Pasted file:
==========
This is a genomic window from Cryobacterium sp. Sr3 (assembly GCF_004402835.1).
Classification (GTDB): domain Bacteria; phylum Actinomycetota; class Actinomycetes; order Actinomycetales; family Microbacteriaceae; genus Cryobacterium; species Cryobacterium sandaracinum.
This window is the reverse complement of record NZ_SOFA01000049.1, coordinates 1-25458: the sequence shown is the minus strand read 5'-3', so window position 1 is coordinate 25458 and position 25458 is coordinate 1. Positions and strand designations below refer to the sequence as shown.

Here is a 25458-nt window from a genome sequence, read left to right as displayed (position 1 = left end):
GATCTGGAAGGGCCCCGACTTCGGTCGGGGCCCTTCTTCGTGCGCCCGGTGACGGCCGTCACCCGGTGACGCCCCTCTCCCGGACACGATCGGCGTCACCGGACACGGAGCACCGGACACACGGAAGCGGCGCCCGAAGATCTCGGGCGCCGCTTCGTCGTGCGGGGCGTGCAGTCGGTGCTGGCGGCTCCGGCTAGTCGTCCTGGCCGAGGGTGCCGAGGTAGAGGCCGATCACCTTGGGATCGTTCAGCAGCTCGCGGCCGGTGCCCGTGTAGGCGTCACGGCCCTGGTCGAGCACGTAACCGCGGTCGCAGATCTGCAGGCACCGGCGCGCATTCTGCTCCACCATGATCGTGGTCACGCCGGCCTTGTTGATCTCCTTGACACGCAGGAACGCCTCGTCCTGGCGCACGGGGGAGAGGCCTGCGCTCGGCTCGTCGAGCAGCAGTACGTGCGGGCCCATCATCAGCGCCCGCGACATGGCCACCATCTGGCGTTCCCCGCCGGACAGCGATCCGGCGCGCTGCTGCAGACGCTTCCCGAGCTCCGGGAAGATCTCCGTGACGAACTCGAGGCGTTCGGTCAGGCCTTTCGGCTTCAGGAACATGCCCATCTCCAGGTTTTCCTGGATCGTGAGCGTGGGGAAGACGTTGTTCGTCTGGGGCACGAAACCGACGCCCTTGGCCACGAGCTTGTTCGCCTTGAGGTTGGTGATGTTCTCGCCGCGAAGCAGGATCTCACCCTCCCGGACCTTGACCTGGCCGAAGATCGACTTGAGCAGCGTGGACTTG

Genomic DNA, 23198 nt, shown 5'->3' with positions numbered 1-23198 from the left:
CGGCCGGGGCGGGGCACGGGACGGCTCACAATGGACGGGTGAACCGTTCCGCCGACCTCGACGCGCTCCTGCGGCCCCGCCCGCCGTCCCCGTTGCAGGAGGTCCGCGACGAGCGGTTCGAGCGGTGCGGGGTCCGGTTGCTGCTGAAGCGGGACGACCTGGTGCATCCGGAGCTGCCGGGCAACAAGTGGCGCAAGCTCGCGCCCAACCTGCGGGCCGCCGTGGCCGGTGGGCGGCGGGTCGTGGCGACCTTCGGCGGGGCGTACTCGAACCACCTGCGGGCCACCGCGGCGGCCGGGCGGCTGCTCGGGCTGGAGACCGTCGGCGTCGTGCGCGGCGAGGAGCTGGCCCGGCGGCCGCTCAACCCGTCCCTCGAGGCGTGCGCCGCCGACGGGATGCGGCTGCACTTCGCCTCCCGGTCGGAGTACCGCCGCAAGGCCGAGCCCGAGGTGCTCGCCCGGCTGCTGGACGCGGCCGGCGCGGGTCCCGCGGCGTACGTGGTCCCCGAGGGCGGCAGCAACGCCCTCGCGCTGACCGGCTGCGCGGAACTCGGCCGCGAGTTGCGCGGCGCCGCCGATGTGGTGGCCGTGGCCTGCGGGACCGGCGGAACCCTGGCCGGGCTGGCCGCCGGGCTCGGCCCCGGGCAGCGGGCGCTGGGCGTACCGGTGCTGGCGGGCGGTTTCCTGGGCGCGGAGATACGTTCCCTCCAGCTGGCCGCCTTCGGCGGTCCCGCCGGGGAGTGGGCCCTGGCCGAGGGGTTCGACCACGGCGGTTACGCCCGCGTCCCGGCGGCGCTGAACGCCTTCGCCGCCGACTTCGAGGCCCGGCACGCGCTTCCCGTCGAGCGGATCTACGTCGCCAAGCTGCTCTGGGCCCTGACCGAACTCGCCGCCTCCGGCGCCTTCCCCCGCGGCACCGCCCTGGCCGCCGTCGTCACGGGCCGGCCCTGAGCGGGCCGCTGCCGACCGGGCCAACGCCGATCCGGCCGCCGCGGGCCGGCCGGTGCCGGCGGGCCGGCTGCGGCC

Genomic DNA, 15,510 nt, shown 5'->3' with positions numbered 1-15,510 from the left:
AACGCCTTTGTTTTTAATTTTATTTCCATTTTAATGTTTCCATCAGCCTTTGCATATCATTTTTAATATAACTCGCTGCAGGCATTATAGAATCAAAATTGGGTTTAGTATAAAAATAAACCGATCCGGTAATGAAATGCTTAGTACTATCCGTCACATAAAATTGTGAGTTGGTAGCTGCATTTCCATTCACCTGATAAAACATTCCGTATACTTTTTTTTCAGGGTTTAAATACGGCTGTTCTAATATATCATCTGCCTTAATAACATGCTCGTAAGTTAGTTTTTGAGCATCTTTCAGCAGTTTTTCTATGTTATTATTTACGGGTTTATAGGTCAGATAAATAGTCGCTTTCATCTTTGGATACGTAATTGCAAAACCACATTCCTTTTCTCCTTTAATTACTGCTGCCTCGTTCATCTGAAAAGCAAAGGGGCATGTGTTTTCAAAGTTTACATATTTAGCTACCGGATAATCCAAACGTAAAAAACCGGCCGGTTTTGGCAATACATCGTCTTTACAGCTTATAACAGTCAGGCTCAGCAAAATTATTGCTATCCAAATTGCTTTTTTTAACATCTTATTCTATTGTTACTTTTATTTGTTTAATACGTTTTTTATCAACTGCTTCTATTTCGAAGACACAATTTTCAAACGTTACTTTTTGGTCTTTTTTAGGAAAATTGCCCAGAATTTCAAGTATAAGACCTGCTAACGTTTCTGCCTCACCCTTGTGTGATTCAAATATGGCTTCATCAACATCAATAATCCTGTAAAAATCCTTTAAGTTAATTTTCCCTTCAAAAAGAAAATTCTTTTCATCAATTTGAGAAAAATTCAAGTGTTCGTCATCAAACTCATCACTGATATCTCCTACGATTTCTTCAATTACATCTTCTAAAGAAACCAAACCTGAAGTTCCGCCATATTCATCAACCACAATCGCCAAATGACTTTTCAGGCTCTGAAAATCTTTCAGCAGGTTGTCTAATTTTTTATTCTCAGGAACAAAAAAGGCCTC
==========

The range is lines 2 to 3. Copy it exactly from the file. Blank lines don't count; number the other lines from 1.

Classification (GTDB): domain Bacteria; phylum Actinomycetota; class Actinomycetes; order Actinomycetales; family Microbacteriaceae; genus Cryobacterium; species Cryobacterium sandaracinum.
This window is the reverse complement of record NZ_SOFA01000049.1, coordinates 1-25458: the sequence shown is the minus strand read 5'-3', so window position 1 is coordinate 25458 and position 25458 is coordinate 1. Positions and strand designations below refer to the sequence as shown.